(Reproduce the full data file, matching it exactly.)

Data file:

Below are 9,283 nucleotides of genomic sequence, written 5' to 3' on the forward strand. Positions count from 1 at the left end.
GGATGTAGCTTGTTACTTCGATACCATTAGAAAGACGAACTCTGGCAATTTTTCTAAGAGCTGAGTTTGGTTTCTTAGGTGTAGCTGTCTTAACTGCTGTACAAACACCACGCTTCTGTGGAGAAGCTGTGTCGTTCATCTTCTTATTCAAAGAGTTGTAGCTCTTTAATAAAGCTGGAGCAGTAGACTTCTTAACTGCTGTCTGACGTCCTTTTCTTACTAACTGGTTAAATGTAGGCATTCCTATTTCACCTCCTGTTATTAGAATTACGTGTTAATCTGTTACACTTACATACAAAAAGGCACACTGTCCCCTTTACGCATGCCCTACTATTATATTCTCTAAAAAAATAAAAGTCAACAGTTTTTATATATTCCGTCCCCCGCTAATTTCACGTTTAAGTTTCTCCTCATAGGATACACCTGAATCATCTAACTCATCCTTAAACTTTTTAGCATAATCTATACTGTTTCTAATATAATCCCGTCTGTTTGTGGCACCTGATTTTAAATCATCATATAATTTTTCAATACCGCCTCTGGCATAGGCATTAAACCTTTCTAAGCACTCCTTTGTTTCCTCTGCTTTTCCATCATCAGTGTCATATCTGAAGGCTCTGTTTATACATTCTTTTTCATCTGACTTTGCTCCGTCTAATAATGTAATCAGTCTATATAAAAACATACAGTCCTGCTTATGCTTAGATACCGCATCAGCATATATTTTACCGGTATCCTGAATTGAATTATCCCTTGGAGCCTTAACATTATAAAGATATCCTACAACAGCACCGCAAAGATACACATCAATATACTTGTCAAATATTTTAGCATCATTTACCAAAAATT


Below are 9,283 nucleotides of genomic sequence, written 5' to 3' on the forward strand. Positions count from 1 at the left end.
GGATGTAGCTTGTTACTTCGATACCATTAGAAAGACGAACTCTGGCAATTTTTCTAAGAGCTGAGTTTGGTTTCTTAGGTGTAGCTGTCTTAACTGCTGTACAAACACCACGCTTCTGTGGAGAAGCTGTGTCGTTCATCTTCTTATTCAAAGAGTTGTAGCTCTTTAATAAAGCTGGAGCAGTAGACTTCTTAACTGCTGTCTGACGTCCTTTTCTTACTAACTGGTTAAATGTAGGCATTCCTATTTCACCTCCTGTTATTAGAATTACGTGTTAATCTGTTACACTTACATACAAAAAGGCACACTGTCCCCTTTACGCATGCCCTACTATTATATTCTCTAAAAAAATAAAAGTCAACAGTTTTTATATATTCCGTCCCCCGCTAATTTCACGTTTAAGTTTCTCCTCATAGGATACACCTGAATCATCTAACTCATCCTTAAACTTTTTAGCATAATCTATACTGTTTCTAATATAATCCCGTCTGTTTGTGGCACCTGATTTTAAATCATCATATAATTTTTCAATACCGCCTCTGGCATAGGCATTAAACCTTTCTAAGCACTCCTTTGTTTCCTCTGCTTTTCCATCATCAGTGTCATATCTGAAGGCTCTGTTTATACATTCTTTTTCATCTGACTTTGCTCCGTCTAATAATGTAATCAGTCTATATAAAAACATACAGTCCTGCTTATGCTTAGATACCGCATCAGCATATATTTTACCGGTATCCTGAATTGAATTATCCCTTGGAGCCTTAACATTATAAAGATATCCTACAACAGCACCGCAAAGATACACATCAATATACTTGTCAAATATTTTAGCATCATTTACCAAAAATT